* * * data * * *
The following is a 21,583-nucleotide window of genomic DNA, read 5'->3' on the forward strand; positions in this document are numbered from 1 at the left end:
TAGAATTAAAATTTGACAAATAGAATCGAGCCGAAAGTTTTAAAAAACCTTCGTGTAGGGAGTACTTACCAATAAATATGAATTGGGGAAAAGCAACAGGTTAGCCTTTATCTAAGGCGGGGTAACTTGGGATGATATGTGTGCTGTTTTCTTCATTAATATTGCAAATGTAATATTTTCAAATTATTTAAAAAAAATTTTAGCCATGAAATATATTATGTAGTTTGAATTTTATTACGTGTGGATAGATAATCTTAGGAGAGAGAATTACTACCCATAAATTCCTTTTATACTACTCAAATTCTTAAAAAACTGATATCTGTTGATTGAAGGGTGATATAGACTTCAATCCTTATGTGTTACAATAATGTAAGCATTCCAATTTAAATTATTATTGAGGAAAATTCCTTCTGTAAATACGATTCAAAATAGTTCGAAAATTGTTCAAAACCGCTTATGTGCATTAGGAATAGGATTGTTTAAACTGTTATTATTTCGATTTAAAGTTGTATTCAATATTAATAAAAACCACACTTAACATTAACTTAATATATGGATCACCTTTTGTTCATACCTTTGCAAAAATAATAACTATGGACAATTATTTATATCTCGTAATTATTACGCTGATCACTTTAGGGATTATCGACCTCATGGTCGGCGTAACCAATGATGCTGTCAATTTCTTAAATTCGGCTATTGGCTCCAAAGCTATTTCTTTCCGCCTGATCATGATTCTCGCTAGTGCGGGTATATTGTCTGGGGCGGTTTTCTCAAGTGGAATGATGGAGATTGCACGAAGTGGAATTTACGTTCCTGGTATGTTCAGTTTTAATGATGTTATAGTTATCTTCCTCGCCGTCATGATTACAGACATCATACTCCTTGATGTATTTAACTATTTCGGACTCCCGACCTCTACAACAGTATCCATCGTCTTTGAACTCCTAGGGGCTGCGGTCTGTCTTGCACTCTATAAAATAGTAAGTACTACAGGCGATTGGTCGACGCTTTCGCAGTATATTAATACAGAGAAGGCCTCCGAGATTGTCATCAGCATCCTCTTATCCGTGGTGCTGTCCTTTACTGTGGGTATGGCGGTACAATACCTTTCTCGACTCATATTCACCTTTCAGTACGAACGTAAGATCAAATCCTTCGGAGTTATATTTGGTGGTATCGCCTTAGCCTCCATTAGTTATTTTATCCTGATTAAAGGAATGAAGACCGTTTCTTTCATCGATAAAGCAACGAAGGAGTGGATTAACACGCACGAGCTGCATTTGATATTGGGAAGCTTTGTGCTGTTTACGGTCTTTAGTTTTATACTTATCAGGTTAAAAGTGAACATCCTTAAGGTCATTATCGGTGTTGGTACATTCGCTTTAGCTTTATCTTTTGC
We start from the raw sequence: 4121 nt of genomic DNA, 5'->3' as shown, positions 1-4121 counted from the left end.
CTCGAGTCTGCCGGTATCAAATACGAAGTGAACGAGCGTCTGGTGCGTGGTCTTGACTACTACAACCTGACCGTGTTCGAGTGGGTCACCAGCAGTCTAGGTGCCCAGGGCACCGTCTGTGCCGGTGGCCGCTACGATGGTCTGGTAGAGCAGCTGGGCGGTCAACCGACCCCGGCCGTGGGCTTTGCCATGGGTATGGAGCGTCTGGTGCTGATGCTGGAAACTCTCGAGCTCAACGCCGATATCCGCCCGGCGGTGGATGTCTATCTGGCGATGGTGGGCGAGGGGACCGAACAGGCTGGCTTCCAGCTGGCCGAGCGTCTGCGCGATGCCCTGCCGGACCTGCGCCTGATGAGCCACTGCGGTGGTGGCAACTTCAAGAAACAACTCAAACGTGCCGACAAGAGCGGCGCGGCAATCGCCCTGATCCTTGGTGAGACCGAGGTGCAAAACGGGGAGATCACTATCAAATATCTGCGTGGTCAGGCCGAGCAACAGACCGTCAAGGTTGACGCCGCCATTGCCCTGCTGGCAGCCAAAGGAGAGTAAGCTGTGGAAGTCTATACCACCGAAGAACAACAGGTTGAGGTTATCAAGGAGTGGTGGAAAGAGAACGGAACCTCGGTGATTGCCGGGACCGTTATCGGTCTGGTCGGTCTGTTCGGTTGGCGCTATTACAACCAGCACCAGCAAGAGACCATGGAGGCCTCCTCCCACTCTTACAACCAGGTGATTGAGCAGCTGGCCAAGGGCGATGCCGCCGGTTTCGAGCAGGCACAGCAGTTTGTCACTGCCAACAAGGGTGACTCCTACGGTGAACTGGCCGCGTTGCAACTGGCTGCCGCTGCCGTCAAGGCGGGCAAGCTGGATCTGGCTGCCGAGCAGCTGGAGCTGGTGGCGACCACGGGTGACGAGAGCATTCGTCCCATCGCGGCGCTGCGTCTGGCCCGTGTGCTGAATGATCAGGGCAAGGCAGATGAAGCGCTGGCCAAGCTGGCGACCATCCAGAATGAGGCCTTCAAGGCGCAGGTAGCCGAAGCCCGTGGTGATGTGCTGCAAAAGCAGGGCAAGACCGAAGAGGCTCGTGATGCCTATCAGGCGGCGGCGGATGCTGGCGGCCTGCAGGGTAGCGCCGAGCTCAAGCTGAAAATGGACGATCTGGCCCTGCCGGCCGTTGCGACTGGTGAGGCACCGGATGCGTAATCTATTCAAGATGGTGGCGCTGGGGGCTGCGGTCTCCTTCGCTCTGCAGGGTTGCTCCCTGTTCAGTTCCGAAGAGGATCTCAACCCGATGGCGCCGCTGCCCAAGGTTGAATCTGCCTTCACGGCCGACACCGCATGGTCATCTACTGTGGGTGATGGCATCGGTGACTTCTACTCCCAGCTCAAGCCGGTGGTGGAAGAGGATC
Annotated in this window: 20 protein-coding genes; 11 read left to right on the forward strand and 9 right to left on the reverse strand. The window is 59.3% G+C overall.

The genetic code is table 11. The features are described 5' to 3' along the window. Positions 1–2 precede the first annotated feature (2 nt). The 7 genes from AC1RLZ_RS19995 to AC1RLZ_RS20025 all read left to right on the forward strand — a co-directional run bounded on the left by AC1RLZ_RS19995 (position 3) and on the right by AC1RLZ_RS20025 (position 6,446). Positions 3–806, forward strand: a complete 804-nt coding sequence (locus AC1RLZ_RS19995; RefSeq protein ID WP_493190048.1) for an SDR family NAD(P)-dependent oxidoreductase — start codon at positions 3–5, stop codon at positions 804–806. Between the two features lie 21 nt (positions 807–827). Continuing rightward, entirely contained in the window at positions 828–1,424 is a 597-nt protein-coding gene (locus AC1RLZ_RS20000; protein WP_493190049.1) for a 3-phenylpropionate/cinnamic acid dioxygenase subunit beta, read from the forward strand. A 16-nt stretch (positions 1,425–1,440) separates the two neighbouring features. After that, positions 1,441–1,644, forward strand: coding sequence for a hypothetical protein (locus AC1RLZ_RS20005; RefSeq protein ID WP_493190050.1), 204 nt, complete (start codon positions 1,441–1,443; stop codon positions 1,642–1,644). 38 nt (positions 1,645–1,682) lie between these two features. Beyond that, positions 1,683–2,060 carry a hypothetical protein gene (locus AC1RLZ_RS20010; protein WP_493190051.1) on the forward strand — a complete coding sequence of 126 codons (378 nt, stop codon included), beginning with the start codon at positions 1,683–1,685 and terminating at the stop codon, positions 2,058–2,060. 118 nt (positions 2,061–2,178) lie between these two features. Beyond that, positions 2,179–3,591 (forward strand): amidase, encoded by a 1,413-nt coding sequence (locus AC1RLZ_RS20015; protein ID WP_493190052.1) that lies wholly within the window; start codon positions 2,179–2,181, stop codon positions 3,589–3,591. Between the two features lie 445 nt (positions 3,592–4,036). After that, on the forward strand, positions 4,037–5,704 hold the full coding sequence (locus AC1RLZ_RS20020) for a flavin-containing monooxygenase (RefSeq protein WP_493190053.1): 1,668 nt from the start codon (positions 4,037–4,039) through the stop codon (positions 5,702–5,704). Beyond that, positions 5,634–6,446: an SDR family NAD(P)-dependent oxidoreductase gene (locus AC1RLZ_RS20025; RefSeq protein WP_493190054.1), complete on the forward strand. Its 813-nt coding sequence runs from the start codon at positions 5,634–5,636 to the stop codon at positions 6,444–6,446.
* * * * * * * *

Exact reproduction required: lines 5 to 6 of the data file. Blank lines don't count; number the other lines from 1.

Annotated in this window: 20 protein-coding genes; 11 read left to right on the forward strand and 9 right to left on the reverse strand. The window is 59.3% G+C overall.

The genetic code is table 11. The features are described 5' to 3' along the window. Positions 1–2 precede the first annotated feature (2 nt). The 7 genes from AC1RLZ_RS19995 to AC1RLZ_RS20025 all read left to right on the forward strand — a co-directional run bounded on the left by AC1RLZ_RS19995 (position 3) and on the right by AC1RLZ_RS20025 (position 6,446). Positions 3–806, forward strand: a complete 804-nt coding sequence (locus AC1RLZ_RS19995; RefSeq protein ID WP_493190048.1) for an SDR family NAD(P)-dependent oxidoreductase — start codon at positions 3–5, stop codon at positions 804–806. Between the two features lie 21 nt (positions 807–827). Continuing rightward, entirely contained in the window at positions 828–1,424 is a 597-nt protein-coding gene (locus AC1RLZ_RS20000; protein WP_493190049.1) for a 3-phenylpropionate/cinnamic acid dioxygenase subunit beta, read from the forward strand. A 16-nt stretch (positions 1,425–1,440) separates the two neighbouring features. After that, positions 1,441–1,644, forward strand: coding sequence for a hypothetical protein (locus AC1RLZ_RS20005; RefSeq protein ID WP_493190050.1), 204 nt, complete (start codon positions 1,441–1,443; stop codon positions 1,642–1,644). 38 nt (positions 1,645–1,682) lie between these two features. Beyond that, positions 1,683–2,060 carry a hypothetical protein gene (locus AC1RLZ_RS20010; protein WP_493190051.1) on the forward strand — a complete coding sequence of 126 codons (378 nt, stop codon included), beginning with the start codon at positions 1,683–1,685 and terminating at the stop codon, positions 2,058–2,060. 118 nt (positions 2,061–2,178) lie between these two features. Beyond that, positions 2,179–3,591 (forward strand): amidase, encoded by a 1,413-nt coding sequence (locus AC1RLZ_RS20015; protein ID WP_493190052.1) that lies wholly within the window; start codon positions 2,179–2,181, stop codon positions 3,589–3,591. Between the two features lie 445 nt (positions 3,592–4,036). After that, on the forward strand, positions 4,037–5,704 hold the full coding sequence (locus AC1RLZ_RS20020) for a flavin-containing monooxygenase (RefSeq protein WP_493190053.1): 1,668 nt from the start codon (positions 4,037–4,039) through the stop codon (positions 5,702–5,704). Beyond that, positions 5,634–6,446: an SDR family NAD(P)-dependent oxidoreductase gene (locus AC1RLZ_RS20025; RefSeq protein WP_493190054.1), complete on the forward strand. Its 813-nt coding sequence runs from the start codon at positions 5,634–5,636 to the stop codon at positions 6,444–6,446.